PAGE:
In some embodiments, the floor plan 112 and the floor plan 100 with imagery showing real-life physical characteristics may each be individual layers such that each one may be visually provided by user selection. For example, Geographical Information System (GIS) software is often used for building information modeling. Both the floor plan 112 and the floor plan 100 with imagery may be used as layers within the GIS software such that the user may select the floor plan 112 with imagery to provide additional detailed information as needed. Further, as GIS software is geospatially indexed, the software may further include instructions such that when a user selects a room within the floor plan 112 or the floor plan 100, a menu may be provided adding options for viewing such room via the floor plan 112, the floor plan 100, or a three-dimensional model of the room. For example, a first responder using one or more processors 40 may select the room 102 within the floor plan 112. A menu may be provided to the first responder to select whether to view the room 102 using the floor plan 100, giving the first responder a visual representation of real-life physical characteristics of the room 102. Even further, in some embodiments, the menu may provide an option to enter a three-dimensional model rendering program to view the room 102. For example, some GIS systems are fully three-dimensionally aware such that the three-dimensional model of the room 102 may be a third layer capable of being selected by a user. By accessing the program logic 38 of the computer system 14 illustrated in FIG. 1, the first responder may be able to access the floor plan 112, the floor plan 100, and/or a three-dimensional model of the room 102 without having to locate additional software and/or third party programs on the scene.

Alternatively, the floor plan 100 having imagery overlaid therein may be provided within a physical report. For example, the floor plan 100 having imagery overlaid therein may be provided in a hard copy. Hard copies may allow for external markings (e.g., markers, grease pencils) during an emergency situation. Additionally, hard copies may reduce reliance on technology mishaps during the emergency situation (e.g., battery life, screen viewing in sunlight, and/or the like).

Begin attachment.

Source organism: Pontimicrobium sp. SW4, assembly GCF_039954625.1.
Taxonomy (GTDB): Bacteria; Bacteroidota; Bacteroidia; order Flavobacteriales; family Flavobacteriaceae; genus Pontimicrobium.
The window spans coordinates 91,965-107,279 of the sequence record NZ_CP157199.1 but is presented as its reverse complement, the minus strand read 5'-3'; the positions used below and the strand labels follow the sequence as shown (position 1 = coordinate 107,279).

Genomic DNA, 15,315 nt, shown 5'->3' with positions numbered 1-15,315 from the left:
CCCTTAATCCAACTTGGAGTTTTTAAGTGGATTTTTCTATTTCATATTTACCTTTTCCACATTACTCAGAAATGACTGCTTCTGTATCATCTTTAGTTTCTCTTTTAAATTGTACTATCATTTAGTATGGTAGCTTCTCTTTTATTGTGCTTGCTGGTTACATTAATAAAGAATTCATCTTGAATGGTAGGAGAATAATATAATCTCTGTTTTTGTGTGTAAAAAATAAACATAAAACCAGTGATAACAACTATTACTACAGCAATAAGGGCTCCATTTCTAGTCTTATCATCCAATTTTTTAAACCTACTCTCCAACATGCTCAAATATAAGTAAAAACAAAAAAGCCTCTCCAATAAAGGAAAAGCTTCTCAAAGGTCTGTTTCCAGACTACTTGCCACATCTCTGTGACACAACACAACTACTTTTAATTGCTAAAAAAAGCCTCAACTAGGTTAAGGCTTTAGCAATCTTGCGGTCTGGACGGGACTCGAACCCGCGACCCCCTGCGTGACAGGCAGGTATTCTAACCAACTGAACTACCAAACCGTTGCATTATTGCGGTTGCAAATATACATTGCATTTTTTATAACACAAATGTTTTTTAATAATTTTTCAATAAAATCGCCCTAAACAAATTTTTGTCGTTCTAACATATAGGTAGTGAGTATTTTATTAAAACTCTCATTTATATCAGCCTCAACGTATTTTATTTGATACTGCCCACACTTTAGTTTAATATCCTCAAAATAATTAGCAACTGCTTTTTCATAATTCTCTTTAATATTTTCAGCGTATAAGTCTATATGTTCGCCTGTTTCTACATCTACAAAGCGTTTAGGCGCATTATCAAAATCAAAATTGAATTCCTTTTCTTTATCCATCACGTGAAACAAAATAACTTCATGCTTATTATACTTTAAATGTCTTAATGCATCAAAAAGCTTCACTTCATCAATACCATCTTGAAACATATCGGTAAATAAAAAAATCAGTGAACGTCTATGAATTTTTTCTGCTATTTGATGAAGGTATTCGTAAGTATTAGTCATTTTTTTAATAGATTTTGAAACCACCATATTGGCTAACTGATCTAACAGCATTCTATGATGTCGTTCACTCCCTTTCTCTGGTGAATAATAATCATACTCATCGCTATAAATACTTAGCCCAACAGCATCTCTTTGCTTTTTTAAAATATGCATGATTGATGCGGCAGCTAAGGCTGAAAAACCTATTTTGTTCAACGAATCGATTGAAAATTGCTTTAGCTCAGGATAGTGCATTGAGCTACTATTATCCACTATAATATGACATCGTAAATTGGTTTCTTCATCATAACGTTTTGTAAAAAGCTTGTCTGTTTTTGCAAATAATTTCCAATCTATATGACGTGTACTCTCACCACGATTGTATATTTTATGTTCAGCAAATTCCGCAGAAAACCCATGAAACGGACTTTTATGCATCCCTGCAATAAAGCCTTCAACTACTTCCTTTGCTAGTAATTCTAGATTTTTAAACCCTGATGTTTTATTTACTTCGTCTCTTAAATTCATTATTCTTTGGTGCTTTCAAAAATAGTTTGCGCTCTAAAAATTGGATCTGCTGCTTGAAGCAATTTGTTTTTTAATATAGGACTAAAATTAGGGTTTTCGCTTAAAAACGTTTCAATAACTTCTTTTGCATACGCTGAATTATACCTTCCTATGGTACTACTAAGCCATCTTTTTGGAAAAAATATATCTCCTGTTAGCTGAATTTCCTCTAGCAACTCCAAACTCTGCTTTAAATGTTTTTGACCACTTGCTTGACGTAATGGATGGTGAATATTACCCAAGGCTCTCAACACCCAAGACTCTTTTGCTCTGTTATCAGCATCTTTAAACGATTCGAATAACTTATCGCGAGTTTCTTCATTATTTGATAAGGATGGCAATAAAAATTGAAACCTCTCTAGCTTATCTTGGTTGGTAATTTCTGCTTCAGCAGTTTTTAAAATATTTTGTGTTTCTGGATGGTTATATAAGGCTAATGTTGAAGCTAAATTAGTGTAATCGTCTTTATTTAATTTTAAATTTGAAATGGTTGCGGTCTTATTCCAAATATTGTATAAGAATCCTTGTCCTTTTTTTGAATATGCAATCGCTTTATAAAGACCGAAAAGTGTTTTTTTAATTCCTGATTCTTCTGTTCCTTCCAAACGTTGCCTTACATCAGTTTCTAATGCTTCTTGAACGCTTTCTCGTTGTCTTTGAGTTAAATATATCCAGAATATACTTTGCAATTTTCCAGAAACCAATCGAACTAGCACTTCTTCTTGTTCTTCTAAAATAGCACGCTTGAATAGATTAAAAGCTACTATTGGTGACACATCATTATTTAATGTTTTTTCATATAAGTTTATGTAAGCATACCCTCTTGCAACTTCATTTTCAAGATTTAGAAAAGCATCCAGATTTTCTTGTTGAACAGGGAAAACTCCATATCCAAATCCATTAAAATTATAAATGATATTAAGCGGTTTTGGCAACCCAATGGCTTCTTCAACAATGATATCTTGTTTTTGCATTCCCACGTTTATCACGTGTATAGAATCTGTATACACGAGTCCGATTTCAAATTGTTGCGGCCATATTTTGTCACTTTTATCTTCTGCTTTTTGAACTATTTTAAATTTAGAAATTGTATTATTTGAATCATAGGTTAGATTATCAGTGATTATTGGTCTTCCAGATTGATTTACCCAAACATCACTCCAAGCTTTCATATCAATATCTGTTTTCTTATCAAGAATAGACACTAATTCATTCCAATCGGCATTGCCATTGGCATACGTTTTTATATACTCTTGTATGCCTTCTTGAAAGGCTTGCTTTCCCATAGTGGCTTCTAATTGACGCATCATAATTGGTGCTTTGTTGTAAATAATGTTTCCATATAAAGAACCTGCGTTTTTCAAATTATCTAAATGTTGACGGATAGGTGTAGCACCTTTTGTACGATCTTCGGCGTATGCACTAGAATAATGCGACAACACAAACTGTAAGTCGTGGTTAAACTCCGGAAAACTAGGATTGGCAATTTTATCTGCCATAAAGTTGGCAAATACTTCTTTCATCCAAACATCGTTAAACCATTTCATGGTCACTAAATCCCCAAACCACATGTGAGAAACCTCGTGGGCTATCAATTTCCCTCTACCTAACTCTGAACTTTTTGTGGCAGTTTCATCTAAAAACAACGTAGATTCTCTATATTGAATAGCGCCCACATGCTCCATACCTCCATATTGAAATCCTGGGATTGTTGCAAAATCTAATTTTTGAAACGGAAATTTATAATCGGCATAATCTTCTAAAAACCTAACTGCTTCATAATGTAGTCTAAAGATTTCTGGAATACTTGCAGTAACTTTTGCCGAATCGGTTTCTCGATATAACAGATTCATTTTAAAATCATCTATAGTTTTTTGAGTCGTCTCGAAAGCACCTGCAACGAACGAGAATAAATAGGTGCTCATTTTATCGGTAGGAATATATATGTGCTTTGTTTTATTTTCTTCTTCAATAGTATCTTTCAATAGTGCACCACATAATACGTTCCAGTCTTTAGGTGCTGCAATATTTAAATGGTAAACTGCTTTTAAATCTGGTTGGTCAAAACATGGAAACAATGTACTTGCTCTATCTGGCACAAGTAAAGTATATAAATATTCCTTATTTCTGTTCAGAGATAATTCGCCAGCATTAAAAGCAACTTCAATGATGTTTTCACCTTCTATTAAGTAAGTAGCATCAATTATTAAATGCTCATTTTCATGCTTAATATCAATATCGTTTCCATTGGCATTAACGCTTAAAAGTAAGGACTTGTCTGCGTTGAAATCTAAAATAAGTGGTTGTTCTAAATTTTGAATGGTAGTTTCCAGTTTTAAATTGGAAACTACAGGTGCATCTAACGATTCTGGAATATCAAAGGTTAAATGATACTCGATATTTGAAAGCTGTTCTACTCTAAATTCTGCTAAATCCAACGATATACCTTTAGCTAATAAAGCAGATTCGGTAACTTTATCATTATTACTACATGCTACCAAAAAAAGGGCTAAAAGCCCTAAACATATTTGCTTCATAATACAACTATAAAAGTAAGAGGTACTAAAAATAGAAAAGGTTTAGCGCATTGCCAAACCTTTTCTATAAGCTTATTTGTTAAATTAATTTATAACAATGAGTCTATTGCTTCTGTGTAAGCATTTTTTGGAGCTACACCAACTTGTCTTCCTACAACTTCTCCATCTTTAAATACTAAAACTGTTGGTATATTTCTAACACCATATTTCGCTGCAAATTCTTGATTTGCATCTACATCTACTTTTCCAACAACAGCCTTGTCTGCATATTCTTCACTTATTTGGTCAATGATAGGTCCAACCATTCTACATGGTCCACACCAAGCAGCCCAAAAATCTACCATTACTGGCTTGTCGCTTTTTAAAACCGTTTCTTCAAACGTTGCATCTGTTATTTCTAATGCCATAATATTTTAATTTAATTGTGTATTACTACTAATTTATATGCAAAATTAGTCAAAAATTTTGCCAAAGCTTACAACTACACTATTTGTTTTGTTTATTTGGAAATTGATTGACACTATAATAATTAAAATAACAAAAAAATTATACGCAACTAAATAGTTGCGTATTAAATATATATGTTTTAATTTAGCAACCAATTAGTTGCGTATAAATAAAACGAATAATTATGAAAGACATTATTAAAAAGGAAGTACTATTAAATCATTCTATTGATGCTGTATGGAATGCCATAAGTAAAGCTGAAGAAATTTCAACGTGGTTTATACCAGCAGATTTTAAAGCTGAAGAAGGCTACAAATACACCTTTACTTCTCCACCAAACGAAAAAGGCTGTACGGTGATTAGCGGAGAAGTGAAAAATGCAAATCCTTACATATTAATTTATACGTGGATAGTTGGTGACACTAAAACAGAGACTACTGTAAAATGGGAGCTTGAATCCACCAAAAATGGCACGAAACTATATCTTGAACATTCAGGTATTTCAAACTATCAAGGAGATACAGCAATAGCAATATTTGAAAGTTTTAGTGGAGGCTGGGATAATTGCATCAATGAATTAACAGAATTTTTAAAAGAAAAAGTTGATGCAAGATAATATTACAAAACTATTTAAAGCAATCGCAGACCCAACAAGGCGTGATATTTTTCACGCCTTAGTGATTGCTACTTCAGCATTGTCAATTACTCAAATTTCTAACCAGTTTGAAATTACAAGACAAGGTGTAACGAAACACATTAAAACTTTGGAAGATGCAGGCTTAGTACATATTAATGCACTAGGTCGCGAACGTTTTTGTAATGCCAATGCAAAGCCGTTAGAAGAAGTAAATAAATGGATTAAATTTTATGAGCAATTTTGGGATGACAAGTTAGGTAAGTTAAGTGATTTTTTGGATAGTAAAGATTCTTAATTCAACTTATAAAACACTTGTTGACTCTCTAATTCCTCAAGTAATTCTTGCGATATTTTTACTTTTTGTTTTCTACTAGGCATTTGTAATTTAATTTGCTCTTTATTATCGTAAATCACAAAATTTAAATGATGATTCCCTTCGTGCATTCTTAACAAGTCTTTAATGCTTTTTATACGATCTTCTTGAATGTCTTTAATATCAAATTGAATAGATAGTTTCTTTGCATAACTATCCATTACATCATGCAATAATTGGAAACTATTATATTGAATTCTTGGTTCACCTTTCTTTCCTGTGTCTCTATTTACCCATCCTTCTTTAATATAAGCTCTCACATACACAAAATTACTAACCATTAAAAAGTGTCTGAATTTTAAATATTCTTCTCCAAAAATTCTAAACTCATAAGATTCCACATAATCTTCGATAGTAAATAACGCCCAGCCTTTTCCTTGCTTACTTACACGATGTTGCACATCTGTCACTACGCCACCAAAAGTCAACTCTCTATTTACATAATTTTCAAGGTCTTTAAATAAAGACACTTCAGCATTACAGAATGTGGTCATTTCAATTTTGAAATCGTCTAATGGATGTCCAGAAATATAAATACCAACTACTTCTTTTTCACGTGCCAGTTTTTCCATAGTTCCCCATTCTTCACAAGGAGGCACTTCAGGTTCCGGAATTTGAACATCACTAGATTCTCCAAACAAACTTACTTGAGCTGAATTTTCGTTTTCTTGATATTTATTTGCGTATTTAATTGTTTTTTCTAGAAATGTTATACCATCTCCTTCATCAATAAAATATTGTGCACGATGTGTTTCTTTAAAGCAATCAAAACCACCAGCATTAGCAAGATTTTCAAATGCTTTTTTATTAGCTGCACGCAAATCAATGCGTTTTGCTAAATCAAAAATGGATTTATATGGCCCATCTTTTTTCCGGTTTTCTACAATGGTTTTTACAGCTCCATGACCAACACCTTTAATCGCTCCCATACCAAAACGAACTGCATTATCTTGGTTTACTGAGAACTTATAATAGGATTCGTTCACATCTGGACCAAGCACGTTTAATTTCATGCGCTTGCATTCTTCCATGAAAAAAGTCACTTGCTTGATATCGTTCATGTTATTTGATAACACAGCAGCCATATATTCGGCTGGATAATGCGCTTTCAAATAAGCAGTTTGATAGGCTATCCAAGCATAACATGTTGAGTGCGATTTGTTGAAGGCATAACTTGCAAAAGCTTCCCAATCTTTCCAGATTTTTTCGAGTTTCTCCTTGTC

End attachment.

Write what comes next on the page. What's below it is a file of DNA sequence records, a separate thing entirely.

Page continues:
In some embodiments, the hard copy of the floor plan 100 having imagery overlaid therein may be provided within a lock box at the physical location of the structure. The lock box may house the hard copy such that first responders may be able to access the floor plan 100 on scene during an emergency event.

In some embodiments, the floor plan 100 having imagery overlaid therein may be created automatically using a textured three-dimensional model floor plan, such as the floor plan 20 depicted in FIG. 2.

FIG. 9 illustrates a flow chart 114 of an exemplary method for generating a multi-3D perspective representation of real-life physical characteristics of the set of walls 54 and floor 56 of the interior room 52 from an overhead perspective using images and/or data acquired from the image capturing system 12 and using a textured three-dimensional model floor plan 20.

In a step 116, a textured three-dimensional model floor plan, similar to the floor plan 20 illustrated in FIG. 2, may be created and/or obtained. The three-dimensional model floor plan may include one or more rooms 130 comprising a set of walls 132 a-d and a floor 134 between the walls. In some embodiments, a RGB sensor may be provided during creation of the floor plan 20. The RBG sensor may provide color representations of elements within the data points obtained. In some embodiments, the computer system 14 may generate the floor plan 20 using data obtained from the image capturing system 12 (e.g., LiDAR scanner and/or RGB sensor). Alternatively, the computer system 14 may obtain the floor plan 20 from a third party system via the network 42.

In a step 118, a basic floor plan, similar to the floor plan 50 a of FIG. 4A may be created and/or obtained. The floor plan 50 a may include an overhead view of the one or more rooms 130. Each room 130 may include one or more walls 54 and the floor 56 between the walls 54. In some embodiments, the floor plan 50 a may include multiple rooms 130. In embodiments having multiple rooms 130, the rooms 130 may be contiguous, adjoining, and/or separate rooms.